IT was six of the best yesterday for a village bursting with blooms.
Earsdon, on the edge of Whitley Bay in North Tyneside, won the Northumbria in Bloom best village title for the sixth successive year.
And at yesterday’s awards ceremony in South Shields, gold medal-winning Earsdon took the accolade of overall winner of the competition.
Later this month, Earsdon will go up against six other villages in the national finals of Britain in Bloom on the back of being Northumbria’s best entry last year.
There has been a village at Earsdon since medieval times and its St Alban’s Church was founded in 1250.
But it is the efforts of today’s villagers which have put Earsdon on the map.
The Friends of Earsdon cover the community in flowers, with floral displays even extending to an agricultural turnip shredder and a plough at the entry points to the village, which once had three farms.
The Friends also produce their own brochure, and secretary Verna MacNaughton said: “Each year we aim to keep up the same high standards, and also to improve. As well as the flower beds, we put plants in every available space, from around trees to the bus shelter.
“It’s a community effort, making the village a pleasant place to live. We have two village pubs and we get quite a lot of visitors, who often like to have a walk around to see the blooms before having a meal.” This year the Friends were helped by an Awards For All lottery grant which paid for a bowser to help with watering – so cue a drenched summer.
“The bad weather this summer has been a nightmare, with plants either not developing or dying off because of all the rain,” said Verna.
The best large city award went to Sunderland, with Newcastle not entering for the second year running.
Newcastle City Council city centre services manager Mark Lamb said: “We have entered the competition for a long time and have generally done very well.
“But in the last two years there has been a complete revision of the way we provide environmental services and that has taken a lot of effort.
“We have got a lot out of the competition and we wondered if it had run its course, but we are considering our approach to entries next year.”
Morpeth was a quadruple winner, with best town title, best commercial external premises through Heighley Gate garden centre, best rail station and Carlisle Park picking up the best park in a town award.
Warkworth scored a hat-trick with best large village and most attractive front garden. There was also a boost for its Church of St Lawrence, which is in need of urgent help as its Norman north wall of the 1130s is leaning outwards and in danger of collapse. Repairs will cost £500,000 and the church has launched an appeal.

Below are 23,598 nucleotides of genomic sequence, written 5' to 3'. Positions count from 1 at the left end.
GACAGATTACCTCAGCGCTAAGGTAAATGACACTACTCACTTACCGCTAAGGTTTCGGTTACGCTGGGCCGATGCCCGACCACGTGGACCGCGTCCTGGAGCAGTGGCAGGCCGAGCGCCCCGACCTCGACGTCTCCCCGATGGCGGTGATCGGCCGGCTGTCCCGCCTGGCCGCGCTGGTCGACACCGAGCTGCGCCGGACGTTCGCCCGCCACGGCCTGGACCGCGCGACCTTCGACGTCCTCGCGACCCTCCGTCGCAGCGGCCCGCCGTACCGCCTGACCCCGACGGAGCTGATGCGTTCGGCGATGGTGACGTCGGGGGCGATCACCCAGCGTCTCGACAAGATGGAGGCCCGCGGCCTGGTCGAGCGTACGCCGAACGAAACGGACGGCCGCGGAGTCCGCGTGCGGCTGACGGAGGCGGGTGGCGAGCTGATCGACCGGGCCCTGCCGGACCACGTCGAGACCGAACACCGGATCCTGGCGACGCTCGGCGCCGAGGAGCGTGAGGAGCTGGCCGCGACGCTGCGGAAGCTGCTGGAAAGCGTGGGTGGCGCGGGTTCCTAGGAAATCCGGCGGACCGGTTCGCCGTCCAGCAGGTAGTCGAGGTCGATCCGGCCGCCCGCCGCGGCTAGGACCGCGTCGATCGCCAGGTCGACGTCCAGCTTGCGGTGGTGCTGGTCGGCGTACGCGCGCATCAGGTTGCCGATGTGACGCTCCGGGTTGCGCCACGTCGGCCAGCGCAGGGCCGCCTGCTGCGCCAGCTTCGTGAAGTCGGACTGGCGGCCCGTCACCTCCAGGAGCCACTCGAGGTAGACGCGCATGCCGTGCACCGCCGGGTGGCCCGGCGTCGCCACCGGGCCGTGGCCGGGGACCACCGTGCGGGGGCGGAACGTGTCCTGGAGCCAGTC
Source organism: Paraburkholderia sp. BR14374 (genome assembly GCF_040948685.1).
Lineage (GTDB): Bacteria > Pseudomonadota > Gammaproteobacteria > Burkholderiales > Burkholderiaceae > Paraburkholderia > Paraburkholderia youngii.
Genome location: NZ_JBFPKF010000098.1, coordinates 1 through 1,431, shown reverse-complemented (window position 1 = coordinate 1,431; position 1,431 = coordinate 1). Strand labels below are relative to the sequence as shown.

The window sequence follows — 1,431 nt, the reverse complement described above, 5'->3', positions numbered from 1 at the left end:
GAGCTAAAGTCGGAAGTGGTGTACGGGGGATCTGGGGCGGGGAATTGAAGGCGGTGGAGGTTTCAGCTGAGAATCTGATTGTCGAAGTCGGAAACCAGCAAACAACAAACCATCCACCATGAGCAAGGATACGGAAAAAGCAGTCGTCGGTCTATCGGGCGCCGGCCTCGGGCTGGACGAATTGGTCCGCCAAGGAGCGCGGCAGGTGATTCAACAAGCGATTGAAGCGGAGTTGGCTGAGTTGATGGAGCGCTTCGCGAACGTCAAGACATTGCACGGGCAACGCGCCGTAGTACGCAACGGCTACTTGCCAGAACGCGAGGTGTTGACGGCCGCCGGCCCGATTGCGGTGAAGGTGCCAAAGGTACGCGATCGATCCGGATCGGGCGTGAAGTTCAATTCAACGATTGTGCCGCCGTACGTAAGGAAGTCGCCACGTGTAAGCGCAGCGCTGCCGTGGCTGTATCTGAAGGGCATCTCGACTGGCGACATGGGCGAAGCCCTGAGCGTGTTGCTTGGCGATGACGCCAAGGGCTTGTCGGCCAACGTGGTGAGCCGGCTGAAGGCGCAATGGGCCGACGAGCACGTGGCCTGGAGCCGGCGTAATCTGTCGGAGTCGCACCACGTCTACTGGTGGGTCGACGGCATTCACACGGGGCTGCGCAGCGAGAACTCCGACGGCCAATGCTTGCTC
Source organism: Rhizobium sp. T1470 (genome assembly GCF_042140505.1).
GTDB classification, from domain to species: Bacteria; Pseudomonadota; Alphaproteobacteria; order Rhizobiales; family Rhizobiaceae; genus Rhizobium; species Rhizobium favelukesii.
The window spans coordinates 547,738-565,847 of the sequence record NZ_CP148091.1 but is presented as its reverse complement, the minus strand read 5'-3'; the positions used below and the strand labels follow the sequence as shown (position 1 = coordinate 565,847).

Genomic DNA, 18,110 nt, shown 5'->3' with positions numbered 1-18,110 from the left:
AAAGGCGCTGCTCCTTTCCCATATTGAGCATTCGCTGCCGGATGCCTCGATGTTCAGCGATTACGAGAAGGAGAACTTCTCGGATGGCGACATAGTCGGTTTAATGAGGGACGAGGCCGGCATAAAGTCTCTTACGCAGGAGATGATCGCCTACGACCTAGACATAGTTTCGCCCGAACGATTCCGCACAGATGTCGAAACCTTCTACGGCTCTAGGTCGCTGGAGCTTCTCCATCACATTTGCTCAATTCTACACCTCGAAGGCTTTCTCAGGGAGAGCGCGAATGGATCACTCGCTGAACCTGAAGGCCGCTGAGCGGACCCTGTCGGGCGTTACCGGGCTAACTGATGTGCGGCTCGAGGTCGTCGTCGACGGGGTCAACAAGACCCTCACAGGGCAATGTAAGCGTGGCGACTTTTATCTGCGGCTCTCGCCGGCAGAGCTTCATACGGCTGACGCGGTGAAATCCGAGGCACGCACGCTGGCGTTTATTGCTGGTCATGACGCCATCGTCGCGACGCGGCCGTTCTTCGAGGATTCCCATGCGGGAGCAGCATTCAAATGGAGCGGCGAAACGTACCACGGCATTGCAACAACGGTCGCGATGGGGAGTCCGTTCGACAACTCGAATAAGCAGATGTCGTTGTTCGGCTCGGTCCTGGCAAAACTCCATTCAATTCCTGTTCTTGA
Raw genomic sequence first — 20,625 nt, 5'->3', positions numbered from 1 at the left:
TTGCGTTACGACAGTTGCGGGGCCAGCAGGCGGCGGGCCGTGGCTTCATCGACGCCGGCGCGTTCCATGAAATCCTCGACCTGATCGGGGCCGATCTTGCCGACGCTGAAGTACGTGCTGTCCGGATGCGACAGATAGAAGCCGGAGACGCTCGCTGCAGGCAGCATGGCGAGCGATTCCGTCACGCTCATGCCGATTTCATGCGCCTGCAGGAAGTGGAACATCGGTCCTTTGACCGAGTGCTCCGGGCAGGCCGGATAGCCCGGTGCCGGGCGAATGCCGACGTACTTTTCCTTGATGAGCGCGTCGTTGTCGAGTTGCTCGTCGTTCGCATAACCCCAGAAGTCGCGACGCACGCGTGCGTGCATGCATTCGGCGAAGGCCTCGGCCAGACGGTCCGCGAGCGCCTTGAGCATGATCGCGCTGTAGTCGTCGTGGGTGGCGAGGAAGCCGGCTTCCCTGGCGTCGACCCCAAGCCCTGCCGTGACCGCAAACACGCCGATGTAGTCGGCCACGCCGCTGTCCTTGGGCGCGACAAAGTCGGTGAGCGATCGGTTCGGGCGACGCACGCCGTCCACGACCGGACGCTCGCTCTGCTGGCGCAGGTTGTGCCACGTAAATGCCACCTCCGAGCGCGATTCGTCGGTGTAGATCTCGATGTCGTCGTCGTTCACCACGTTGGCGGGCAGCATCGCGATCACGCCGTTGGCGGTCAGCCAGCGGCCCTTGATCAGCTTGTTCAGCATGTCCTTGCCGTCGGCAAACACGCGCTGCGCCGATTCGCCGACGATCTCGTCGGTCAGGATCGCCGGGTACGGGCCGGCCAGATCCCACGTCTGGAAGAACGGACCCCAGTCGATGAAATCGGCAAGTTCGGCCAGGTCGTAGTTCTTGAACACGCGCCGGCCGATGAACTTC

But yesterday it came away with the prize for best church grounds. There was a double for Durham, with best small city and the Prince Bishops shopping centre winning the retail award.
In South Tyneside, Marsden Old Quarry nature reserve in South Shields – a plant-rich magnesian limestone area – scooped best conservation project award and the Red Lion pub in Boldon took the pub/hotel/restaurant prize.
Northumbria in Bloom chairman Eileen Burn said: “The rewards for participating in the competition reach far beyond the awards themselves. Out of all that hard work, communities benefit from improving the local environment, strengthening community spirit, developing local pride, encouraging tourism and business and have a lot of fun in the process.”
Come in, number one
A FIVE-YEAR fight to restore what were once Oriental gardens and a boating lake bore fruit yesterday.
The project to rescue Whickham Hermitage garden in Gateshead has been led by local man Dave Peacock.
The Hermitage was built in the 1790s by Swalwell Brewery owner Matthew Taylor and stayed in his family until 1910.
Led by Mr Peacock, the project has seen the garden transformed from dereliction into a site featuring vegetable plots, a greenhouse, a wildlife pond and a summerhouse.
Yesterday it clinched the award for best voluntary project, with Whickham also winning best large town.
Other awards: Urban community, Rowlands Gill; small village, Callerton, Newcastle; small town, Haltwhistle; city, Stockton; coastal resort, Saltburn; business park, Wansbeck Business Park, Ashington; best efforts of residents in a community, Gaprigg Court, Hexham; grounds of old people’s home, Whitby Rise, Houghton le Spring; hospice/medical centre, St Benedict’s Hospice garden, Sunderland; prison/sports/college grounds Mainsforth sports complex, Ferryhill; innovation in parks and open spaces, The Park, Alnwick; biodiversity, Stockton; best contribution by a salaried person, John Thirwell, Hexham; outstanding volunteer, Barry Pickering, Hexham.